Beginning from January 1918 to December 1920, the Spanish Flu which hit hard particularly in the U.S. and Sweden, infected 500 million people—about a quarter of the world's population at the time and the death toll is estimated to have been about 50 million, making it one of the deadliest epidemics in human history. Although the actual true impact of this flu on the global economy isn’t actually much known because the 1st World War was just over at the same time, the entertainment services industry suffered while the healthcare industry reported healthy profits. Thomas A. Garrett, a pioneering economist compiled research in 2007 and put forward a hypothesis that a decrease in the supply of manufacturing workers led to an increase in wages. The mobility in wage equalization failed to happen in the US and there was low labor mobility as people were generally unable to move around. The women who suffered from influenza in 1918 generally gave birth to children who then suffered from greater medical problems later in life such as schizophrenia, diabetes, and strokes, so this dented the generation of personal incomes. One study found that the children of infected mothers were 15% less likely to graduate high school.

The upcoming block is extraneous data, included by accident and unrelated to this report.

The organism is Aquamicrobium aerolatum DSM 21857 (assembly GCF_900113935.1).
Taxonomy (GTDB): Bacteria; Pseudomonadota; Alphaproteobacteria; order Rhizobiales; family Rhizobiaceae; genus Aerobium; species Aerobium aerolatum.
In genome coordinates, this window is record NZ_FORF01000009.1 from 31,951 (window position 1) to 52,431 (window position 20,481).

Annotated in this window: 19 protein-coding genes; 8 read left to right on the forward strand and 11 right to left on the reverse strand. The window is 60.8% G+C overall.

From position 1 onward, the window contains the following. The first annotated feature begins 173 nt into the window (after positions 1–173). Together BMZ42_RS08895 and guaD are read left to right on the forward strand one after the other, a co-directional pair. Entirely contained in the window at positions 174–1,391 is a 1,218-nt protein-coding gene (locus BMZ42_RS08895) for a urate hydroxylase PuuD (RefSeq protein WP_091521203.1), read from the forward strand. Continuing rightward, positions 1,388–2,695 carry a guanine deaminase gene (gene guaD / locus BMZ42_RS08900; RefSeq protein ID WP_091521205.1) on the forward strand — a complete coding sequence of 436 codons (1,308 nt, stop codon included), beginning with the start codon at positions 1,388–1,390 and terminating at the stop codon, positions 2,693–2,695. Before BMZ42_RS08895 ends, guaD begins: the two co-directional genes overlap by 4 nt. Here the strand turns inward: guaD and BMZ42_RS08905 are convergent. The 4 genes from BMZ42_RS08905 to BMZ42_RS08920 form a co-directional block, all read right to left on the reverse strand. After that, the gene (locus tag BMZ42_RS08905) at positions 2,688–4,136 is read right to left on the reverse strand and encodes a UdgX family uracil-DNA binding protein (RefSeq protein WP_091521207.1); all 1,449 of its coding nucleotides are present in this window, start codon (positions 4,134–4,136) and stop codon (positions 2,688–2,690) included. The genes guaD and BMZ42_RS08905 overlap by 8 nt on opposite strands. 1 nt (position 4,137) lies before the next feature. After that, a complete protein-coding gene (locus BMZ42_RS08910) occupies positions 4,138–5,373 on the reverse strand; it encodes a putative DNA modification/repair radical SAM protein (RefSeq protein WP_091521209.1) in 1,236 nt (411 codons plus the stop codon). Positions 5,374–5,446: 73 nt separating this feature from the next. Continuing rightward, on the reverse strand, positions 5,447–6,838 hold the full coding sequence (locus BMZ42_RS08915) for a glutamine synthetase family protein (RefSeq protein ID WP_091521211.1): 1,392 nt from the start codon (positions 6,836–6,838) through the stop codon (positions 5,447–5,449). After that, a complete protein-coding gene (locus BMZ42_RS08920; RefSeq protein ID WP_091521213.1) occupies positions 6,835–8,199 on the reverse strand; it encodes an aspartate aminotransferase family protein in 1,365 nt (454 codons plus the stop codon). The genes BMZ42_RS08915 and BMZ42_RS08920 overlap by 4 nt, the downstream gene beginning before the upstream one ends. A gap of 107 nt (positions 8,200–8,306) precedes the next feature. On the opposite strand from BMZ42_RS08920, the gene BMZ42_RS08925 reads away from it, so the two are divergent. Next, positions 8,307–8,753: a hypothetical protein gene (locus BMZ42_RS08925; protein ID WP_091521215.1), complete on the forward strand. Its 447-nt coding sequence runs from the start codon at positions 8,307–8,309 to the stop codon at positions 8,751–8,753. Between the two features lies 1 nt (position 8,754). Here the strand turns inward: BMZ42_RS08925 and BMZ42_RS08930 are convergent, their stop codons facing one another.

Ebola, according to WHO, is a fatal disease having a 50% fatality rate, first discovered in 1976 in the Democratic Republic of Congo and occurred mostly in central Africa. The global economic effects of Ebola are seen in African countries’ GDP and the labor force. The most complex and deadly outbreak of Ebola was in West Africa in 2014-2016. WHO declared it a global health emergency and Ebola took the lives of 11316 people out of 28,616 cases. According to the 2014 projections from the World Bank, about 2.2 billion dollars was lost in 2015 in the GDP of all three most affected countries; Guinea, Liberia, and Sierra Leone and mostly it was lost in the private sector growth, agriculture, production, and cross-border trade. It is estimated that Sierra Leone's private sector lost half of its workforce and Liberia reported a 40 percent reduction in the labor market and 66 percent loss in household income which meant that basically, people have less money to buy things which obviously affected the private sector. As huge amounts of populations were decimated, it affected much of food security in these countries. According to Mercy reports, when African countries put a limit on cross-border trading which represents a significant income for both small farmers and traders, it resulted in another huge effect on the system even after these markets open again often traders move their businesses to other places that forced residents to buy more expensive goods.